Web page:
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Alan Schmegelsky said Thursday that his son took him to an army surplus store about eight months ago in his small Vancouver Island hometown of Port Alberni, B.C., where the teen was excited about the Nazi artifacts. (Canadian Press)

After finally getting access to see his son's recorded final wishes, a B.C. murder suspect's father was "extremely emotional," his lawyer says.

It took weeks for Alan Schmegelsky to get access to the video showing his son's "last will and testament," even though other family members were shown a clip of the video earlier. 

Bryer Schmegelsky and his childhood friend Kam McLeod had been suspected of killing a young tourist couple – American Chynna Deese and Australian Lucas Fowler – and botany lecturer Leonard Dyck in July, which sparked a nation-wide a search for the two fugitives.

However, Alan Schmelgesky – Bryer's father – said he wasn't shown the video when other family members were last week. He sought legal counsel in order to see that video.

"Ultimately I think that the RCMP should have at least had the mother and the father view the video, after all they share the same parental rights, at the first instance," said Schmegelsky's lawyer, Sarah Leamon. 

"However, that's not what happened here and unfortunately my client did have to result to retaining legal counsel in order to gain access to a video that he probably should have been shown in the first instance."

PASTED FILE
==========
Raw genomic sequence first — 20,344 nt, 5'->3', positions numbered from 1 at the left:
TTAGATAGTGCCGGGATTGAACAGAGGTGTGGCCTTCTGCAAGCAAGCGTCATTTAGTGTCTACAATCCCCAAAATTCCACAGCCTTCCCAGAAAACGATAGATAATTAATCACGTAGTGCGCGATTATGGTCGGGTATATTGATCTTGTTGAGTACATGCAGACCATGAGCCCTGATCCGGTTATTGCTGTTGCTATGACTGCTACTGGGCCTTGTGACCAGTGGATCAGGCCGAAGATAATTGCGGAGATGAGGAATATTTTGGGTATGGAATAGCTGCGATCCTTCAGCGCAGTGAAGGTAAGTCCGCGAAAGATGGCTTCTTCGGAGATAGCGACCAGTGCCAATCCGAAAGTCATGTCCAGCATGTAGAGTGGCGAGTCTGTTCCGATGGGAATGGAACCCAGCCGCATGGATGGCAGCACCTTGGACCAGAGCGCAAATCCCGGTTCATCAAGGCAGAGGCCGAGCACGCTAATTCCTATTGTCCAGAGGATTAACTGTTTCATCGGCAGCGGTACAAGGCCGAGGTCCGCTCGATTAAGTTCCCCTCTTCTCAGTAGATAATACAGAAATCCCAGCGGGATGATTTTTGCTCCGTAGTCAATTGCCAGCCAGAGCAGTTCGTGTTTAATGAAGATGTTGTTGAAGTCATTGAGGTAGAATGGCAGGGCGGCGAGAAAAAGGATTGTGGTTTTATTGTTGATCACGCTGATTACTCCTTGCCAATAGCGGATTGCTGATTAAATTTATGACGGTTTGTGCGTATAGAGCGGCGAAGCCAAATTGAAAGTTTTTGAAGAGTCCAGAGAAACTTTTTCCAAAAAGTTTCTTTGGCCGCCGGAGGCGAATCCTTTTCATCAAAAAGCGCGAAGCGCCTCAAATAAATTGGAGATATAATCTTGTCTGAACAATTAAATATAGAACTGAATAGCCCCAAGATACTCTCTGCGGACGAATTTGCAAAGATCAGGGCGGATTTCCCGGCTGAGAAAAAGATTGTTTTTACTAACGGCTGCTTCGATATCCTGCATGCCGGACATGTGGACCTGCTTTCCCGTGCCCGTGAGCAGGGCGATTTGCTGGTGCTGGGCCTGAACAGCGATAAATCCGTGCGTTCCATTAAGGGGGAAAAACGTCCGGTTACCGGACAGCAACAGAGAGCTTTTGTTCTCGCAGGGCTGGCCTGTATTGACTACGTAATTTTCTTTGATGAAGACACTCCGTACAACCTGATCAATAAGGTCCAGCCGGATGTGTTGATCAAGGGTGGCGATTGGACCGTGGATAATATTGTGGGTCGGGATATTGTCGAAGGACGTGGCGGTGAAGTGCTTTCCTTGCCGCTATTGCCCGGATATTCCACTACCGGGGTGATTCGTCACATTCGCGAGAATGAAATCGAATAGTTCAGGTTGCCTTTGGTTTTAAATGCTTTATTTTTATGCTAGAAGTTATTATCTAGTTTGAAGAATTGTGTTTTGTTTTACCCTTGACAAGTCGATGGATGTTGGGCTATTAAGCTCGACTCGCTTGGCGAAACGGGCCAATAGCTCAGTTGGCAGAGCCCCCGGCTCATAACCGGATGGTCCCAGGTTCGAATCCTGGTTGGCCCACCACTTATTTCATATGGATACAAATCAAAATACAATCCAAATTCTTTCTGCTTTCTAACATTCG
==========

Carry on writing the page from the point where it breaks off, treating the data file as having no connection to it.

While the video hasn't been released publicly, an email exchange between the RCMP and Leamon obtained by CTV News, says it's about what Bryer wanted to be done with his body after he died.

Now that he's seen it, Leamon said Schmegelsky can't share any details about the video. 

"A non-disclosure agreement has been put in place in order to protect the integrity of the investigation, while also balancing that with my client's parental rights," she said.

"We expect that at some point in the future he will no longer be bound by (the non-disclosure agreement) once the investigation concludes." 

Leamon said the past couple of months have been challenging for Schmegelsky. 

"As you can imagine my client's reaction to the video was a very emotional one. He reacted in the same way we would expect any father to react to these types of circumstances," she said. 

"It's an unimaginable experience and something that no parent ever hopes to find themselves in. Unfortunately my client has been going through it and it's been very, very hard for him but I hope he is able to get some sense of closure at least in viewing the video."

The bodies of McLeod and Schmegelsky were found near the Nelson River on Aug. 8 following a weeks-long manhunt spanning several provinces.

After their bodies were found, RCMP said their focus would be on assessing all the evidence, not limited to forensics, statements, timelines and digital evidence, and has brought in behaviour experts as part of the analysis.